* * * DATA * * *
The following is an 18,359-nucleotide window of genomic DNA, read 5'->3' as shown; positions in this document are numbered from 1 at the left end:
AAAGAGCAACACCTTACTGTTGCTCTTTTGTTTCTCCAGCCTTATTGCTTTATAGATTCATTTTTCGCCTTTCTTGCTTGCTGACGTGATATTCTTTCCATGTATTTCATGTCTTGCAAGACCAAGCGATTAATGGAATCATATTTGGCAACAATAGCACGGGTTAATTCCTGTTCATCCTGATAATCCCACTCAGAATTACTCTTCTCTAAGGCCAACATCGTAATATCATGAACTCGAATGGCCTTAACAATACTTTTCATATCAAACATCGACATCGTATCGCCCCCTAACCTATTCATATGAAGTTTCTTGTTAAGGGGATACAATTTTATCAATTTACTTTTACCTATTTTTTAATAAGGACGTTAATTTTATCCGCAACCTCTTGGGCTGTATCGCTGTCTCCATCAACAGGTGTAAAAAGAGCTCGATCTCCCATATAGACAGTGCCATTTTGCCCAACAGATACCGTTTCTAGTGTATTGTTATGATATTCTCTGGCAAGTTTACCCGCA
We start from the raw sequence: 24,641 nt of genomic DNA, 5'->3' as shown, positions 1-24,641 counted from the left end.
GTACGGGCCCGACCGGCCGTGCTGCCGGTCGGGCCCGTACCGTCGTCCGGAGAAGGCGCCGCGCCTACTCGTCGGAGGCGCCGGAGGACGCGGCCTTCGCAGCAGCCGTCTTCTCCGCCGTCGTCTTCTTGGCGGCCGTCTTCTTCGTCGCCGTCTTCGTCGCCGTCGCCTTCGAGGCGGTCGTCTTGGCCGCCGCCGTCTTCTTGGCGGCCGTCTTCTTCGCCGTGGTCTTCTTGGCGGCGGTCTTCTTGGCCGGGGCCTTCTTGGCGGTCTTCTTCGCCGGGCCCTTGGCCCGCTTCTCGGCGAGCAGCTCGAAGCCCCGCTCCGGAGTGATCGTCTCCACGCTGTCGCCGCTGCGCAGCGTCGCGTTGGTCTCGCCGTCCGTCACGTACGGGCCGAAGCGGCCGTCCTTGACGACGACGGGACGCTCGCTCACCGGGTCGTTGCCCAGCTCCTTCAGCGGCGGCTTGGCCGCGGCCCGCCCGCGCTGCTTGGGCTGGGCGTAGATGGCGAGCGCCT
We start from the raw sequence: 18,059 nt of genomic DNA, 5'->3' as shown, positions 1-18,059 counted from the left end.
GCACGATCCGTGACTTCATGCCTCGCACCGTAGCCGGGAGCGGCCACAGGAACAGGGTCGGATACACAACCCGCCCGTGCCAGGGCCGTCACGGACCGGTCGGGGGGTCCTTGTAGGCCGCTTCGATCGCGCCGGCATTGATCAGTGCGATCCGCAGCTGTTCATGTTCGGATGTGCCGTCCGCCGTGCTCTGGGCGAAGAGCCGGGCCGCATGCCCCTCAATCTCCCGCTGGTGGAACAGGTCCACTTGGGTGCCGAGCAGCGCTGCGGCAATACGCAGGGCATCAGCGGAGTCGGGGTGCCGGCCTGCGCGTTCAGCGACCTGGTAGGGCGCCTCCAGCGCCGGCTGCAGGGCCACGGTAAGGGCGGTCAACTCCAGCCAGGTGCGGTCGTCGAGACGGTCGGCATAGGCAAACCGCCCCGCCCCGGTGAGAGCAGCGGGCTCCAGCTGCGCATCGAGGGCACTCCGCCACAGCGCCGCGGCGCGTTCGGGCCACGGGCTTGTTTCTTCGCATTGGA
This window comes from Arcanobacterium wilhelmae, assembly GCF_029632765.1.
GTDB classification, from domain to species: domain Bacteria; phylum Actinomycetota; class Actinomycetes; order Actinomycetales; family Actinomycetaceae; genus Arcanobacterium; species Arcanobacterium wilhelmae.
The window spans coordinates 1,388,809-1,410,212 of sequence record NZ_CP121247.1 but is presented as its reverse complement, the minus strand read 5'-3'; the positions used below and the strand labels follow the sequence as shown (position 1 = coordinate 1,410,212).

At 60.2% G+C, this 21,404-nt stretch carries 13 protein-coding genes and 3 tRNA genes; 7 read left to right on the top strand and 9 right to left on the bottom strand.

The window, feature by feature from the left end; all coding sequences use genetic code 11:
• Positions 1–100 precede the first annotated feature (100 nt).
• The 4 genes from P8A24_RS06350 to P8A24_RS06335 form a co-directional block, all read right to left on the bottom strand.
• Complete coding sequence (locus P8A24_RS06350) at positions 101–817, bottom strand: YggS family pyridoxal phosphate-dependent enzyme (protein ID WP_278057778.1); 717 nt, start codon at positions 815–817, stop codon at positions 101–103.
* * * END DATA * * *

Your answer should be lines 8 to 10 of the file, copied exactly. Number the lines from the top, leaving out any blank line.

GTDB classification, from domain to species: domain Bacteria; phylum Actinomycetota; class Actinomycetes; order Actinomycetales; family Actinomycetaceae; genus Arcanobacterium; species Arcanobacterium wilhelmae.
The window spans coordinates 1,388,809-1,410,212 of sequence record NZ_CP121247.1 but is presented as its reverse complement, the minus strand read 5'-3'; the positions used below and the strand labels follow the sequence as shown (position 1 = coordinate 1,410,212).

At 60.2% G+C, this 21,404-nt stretch carries 13 protein-coding genes and 3 tRNA genes; 7 read left to right on the top strand and 9 right to left on the bottom strand.